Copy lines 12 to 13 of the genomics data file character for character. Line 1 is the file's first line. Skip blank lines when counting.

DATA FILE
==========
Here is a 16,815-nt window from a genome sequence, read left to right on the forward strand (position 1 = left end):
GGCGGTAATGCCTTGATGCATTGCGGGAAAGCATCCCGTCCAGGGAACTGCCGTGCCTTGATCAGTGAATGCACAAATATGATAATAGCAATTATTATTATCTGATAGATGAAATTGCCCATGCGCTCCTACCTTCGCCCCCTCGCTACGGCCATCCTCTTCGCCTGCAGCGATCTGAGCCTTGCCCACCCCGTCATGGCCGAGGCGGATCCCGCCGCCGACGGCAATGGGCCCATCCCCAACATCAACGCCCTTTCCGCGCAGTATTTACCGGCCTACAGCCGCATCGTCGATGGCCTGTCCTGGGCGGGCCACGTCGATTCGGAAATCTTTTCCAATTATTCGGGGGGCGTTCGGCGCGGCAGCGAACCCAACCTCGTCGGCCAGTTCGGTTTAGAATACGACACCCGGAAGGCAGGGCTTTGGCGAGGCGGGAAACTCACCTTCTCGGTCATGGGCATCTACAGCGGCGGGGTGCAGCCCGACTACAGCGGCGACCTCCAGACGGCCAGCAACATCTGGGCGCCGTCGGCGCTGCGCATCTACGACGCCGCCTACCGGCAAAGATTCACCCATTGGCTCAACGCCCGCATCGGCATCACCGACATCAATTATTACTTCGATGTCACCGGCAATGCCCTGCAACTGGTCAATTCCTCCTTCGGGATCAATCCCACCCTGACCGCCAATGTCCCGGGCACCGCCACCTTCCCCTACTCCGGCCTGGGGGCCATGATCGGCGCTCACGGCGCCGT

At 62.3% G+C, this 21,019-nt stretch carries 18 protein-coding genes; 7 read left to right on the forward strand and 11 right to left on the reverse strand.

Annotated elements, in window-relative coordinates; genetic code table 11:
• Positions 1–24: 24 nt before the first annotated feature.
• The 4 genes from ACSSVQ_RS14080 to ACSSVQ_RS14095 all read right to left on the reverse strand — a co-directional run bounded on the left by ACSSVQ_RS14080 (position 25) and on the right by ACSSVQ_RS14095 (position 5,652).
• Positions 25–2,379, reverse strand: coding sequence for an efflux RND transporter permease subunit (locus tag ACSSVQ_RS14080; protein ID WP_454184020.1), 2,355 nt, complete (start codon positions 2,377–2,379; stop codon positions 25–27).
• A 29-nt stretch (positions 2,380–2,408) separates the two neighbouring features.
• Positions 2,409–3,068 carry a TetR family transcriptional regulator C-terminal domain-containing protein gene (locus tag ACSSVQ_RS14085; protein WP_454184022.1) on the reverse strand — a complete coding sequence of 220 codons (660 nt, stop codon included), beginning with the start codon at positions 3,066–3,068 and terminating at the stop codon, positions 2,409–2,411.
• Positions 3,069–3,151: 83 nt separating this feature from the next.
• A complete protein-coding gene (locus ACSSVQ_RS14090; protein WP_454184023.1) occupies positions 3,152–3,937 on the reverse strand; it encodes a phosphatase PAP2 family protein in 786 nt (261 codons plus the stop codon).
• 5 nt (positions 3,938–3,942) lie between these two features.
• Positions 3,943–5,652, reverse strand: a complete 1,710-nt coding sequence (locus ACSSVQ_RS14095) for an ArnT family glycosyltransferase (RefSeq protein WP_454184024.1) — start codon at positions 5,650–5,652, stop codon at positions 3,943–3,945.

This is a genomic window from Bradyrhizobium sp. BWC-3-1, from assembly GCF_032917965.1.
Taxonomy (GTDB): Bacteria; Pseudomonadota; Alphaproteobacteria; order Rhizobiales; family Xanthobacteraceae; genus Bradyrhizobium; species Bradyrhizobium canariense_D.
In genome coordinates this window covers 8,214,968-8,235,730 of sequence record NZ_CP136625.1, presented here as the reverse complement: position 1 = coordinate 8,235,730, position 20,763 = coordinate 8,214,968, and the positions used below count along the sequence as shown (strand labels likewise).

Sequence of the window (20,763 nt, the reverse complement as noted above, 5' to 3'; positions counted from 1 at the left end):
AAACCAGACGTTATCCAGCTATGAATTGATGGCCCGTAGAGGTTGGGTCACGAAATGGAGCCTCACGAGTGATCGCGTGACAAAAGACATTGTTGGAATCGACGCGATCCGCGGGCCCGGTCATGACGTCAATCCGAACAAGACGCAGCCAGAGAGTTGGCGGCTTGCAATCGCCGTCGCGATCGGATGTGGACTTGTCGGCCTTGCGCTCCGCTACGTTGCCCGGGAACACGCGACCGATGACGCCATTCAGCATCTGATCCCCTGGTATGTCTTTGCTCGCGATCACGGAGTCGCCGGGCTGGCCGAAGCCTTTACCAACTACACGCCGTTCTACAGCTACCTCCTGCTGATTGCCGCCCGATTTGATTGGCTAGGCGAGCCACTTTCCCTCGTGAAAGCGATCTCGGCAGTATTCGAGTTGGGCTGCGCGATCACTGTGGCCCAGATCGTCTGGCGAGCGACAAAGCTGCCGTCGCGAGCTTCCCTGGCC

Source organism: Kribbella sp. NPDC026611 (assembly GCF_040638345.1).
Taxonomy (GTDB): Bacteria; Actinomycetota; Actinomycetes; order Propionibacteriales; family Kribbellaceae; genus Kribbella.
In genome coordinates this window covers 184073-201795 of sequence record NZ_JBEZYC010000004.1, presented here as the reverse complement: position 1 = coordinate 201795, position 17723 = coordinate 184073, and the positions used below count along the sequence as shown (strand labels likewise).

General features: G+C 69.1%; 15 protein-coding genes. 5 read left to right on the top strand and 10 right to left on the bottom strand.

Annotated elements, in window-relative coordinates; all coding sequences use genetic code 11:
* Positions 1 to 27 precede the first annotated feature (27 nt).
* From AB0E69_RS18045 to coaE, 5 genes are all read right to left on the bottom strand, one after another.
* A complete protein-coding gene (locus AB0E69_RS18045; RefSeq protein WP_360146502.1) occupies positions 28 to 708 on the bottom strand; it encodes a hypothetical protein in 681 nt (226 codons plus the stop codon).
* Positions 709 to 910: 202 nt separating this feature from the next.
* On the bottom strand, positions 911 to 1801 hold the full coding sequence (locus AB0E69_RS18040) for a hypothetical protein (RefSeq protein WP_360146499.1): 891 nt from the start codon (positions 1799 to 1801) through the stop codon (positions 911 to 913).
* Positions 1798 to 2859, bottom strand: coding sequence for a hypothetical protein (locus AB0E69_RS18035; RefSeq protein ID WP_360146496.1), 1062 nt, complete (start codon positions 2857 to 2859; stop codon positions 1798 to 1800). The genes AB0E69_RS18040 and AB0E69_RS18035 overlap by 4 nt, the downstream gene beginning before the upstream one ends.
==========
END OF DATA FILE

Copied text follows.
• 5 nt (positions 3,938–3,942) lie between these two features.
• Positions 3,943–5,652, reverse strand: a complete 1,710-nt coding sequence (locus ACSSVQ_RS14095) for an ArnT family glycosyltransferase (RefSeq protein WP_454184024.1) — start codon at positions 5,650–5,652, stop codon at positions 3,943–3,945.